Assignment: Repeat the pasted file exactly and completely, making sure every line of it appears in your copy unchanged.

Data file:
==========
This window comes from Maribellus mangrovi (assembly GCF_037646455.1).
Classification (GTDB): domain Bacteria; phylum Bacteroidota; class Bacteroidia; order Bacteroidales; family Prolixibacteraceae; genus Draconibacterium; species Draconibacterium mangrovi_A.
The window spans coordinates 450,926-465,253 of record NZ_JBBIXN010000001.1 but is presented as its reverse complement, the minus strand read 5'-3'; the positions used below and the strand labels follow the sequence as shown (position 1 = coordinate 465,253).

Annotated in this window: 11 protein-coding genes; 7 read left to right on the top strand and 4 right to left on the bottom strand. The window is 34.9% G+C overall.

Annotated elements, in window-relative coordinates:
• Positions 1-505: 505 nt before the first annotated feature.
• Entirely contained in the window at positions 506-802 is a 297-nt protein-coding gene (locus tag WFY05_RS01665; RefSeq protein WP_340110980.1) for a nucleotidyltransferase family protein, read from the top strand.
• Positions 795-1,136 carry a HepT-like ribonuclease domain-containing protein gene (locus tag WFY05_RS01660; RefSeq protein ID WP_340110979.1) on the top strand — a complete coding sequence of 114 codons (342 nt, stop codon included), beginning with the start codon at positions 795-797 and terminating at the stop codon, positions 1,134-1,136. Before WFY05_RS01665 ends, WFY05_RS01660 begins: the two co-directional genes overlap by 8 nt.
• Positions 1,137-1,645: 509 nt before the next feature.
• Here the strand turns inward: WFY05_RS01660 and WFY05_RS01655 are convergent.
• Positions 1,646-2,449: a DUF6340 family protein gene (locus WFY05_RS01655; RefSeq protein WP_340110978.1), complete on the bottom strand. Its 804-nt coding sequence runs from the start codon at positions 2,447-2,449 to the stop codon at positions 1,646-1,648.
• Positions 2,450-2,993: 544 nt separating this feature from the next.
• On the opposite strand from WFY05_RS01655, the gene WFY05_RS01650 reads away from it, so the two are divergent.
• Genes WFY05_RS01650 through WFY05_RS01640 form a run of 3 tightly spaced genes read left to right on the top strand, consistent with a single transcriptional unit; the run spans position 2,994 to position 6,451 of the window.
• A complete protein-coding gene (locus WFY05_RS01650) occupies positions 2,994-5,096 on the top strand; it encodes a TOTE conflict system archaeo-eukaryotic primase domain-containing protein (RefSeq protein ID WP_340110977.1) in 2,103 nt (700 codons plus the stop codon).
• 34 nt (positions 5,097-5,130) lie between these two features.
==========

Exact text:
This window comes from Maribellus mangrovi (assembly GCF_037646455.1).
Classification (GTDB): domain Bacteria; phylum Bacteroidota; class Bacteroidia; order Bacteroidales; family Prolixibacteraceae; genus Draconibacterium; species Draconibacterium mangrovi_A.
The window spans coordinates 450,926-465,253 of record NZ_JBBIXN010000001.1 but is presented as its reverse complement, the minus strand read 5'-3'; the positions used below and the strand labels follow the sequence as shown (position 1 = coordinate 465,253).

Annotated in this window: 11 protein-coding genes; 7 read left to right on the top strand and 4 right to left on the bottom strand. The window is 34.9% G+C overall.

Annotated elements, in window-relative coordinates:
• Positions 1-505: 505 nt before the first annotated feature.
• Entirely contained in the window at positions 506-802 is a 297-nt protein-coding gene (locus tag WFY05_RS01665; RefSeq protein WP_340110980.1) for a nucleotidyltransferase family protein, read from the top strand.
• Positions 795-1,136 carry a HepT-like ribonuclease domain-containing protein gene (locus tag WFY05_RS01660; RefSeq protein ID WP_340110979.1) on the top strand — a complete coding sequence of 114 codons (342 nt, stop codon included), beginning with the start codon at positions 795-797 and terminating at the stop codon, positions 1,134-1,136. Before WFY05_RS01665 ends, WFY05_RS01660 begins: the two co-directional genes overlap by 8 nt.
• Positions 1,137-1,645: 509 nt before the next feature.
• Here the strand turns inward: WFY05_RS01660 and WFY05_RS01655 are convergent.
• Positions 1,646-2,449: a DUF6340 family protein gene (locus WFY05_RS01655; RefSeq protein WP_340110978.1), complete on the bottom strand. Its 804-nt coding sequence runs from the start codon at positions 2,447-2,449 to the stop codon at positions 1,646-1,648.
• Positions 2,450-2,993: 544 nt separating this feature from the next.
• On the opposite strand from WFY05_RS01655, the gene WFY05_RS01650 reads away from it, so the two are divergent.
• Genes WFY05_RS01650 through WFY05_RS01640 form a run of 3 tightly spaced genes read left to right on the top strand, consistent with a single transcriptional unit; the run spans position 2,994 to position 6,451 of the window.
• A complete protein-coding gene (locus WFY05_RS01650) occupies positions 2,994-5,096 on the top strand; it encodes a TOTE conflict system archaeo-eukaryotic primase domain-containing protein (RefSeq protein ID WP_340110977.1) in 2,103 nt (700 codons plus the stop codon).
• 34 nt (positions 5,097-5,130) lie between these two features.